Northumberland County continues to work closely with community partners including NHH Community Mental Health Services, Transition House Shelter, and Cobourg Police Homeless Addiction Resource Project (HARP), to ensure a coordinated response to unauthorized encampment on public and private property.
Northumberland County stated, “There has consistently been space available within the shelter system over the last several months.”
The health and wellbeing of individuals residing in encampments in our community is at the heart of this collaborative encampment response, which has included:
· Coordination through Northumberland’s Homeless Coordinated Access System, including updates to the By-Name List – a real-time list of all people experiencing homelessness in Northumberland who consent to having their information shared by caseworkers and supportive agencies.
· Crisis intervention.
· Supporting individuals to transition from encampment to community services, such as emergency shelter.
· Arranging transportation for individuals to access shelter and services from encampments.
· Assisting individuals with completing documents needed to obtain housing, such as the completion of applications for identification and subsidized housing.
“The aim of collaborative encampment response between local service providers is not to displace people experiencing homelessness to other locations, but to support people to resolve their homelessness through engagement with services,” states County Director of Community and Social Services Lisa Horne. “Accessing services is voluntary. Enforcement of public property violations occurs only after multiple offers of support have been made without success, and individuals have been notified that they are required to vacate the property. Occasionally, though rarely, enforcement of removal from public property is required. However the goal has always been, and remains, voluntary resolution of encampment through offers of service.”
All residents of Northumberland should have access to public space, and no person, business or entity can or should claim public space as private space. Furthermore, municipal facilities are not a sustainable location for shelter given the active municipal services being delivered at these locations that must continue unimpeded for the broader community. Unauthorized tenting on private property of any kind is trespass.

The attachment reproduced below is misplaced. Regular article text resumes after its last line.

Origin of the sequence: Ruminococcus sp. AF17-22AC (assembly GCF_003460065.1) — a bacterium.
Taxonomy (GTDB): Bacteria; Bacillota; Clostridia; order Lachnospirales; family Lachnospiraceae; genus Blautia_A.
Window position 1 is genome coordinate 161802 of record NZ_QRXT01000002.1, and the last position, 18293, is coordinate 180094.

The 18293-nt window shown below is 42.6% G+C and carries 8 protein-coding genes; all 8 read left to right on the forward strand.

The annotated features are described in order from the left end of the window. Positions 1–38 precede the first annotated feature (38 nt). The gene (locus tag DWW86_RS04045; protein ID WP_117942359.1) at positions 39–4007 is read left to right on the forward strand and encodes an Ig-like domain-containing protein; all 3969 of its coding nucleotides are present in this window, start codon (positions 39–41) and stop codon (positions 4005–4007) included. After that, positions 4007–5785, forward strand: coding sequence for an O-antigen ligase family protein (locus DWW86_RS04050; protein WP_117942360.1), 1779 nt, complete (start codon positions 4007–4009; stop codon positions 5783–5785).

The County, in collaboration with front-line service providers, is committed to meeting the needs of unsheltered residents through supports and services aimed at helping individuals find safe and sustainable housing solutions. Recent examples of partnerships and investments to provide additional service options and increased capacity to support people experiencing or at risk of homelessness in Northumberland have included:
· Increase in shelter system capacity with the addition of overflow motel spaces.
· Investment in County Housing Stability and Rent Supplement Programs – monthly housing subsidies to support people experiencing or at risk of homelessness.
· Increase in outreach services through Northumberland Hills Hospital Community Mental Health Services to expand street-level supports.
· Purchase of a 22-unit apartment complex in Colborne and partnership with Northumberland County Housing Corporation to preserve local stock of affordable housing.
· Purchase of five-bedroom property in Campbellford and partnership with Canadian Mental Health Association—Haliburton, Kawartha, Pine Ridge (CMHA HKPR) to operate supportive housing.
· A review of the shelter system completed in 2022, with recommendations for enhancements coming forward to County Council in the coming weeks.
“The impacts of homelessness are increasing in Northumberland, as with communities across Ontario. We have neighbours in need in our community, and we are continuing to work with our front-line partners to ensure responsive supports are in place,” states Warden Mandy Martin. “The County is using all resources at its disposal to address the level of need locally, from increased shelter spaces, to investments in outreach services, rent supplement programs, to increasing food resources at local food banks, and – one of the most significant solutions – building affordable housing.
“Today, between the efforts of the County, non-profit, and community housing providers, and federal and provincial funding partners, there are nearly 170 units of affordable housing either in development or under construction in Northumberland, with plans for further development. However, this is a longer-term solution. When it comes to immediate need for shelter, the main resource our community has is the emergency shelter system.
“We understand that some may not find the shelter system suitable, and recommendations coming forward to Council from the recent shelter system review will seek to address this. Nevertheless, it is currently how system partners are equipped to support people in need. And there is capacity within this shelter system today. We encourage everyone who needs support resolving their homelessness to engage with available services today.”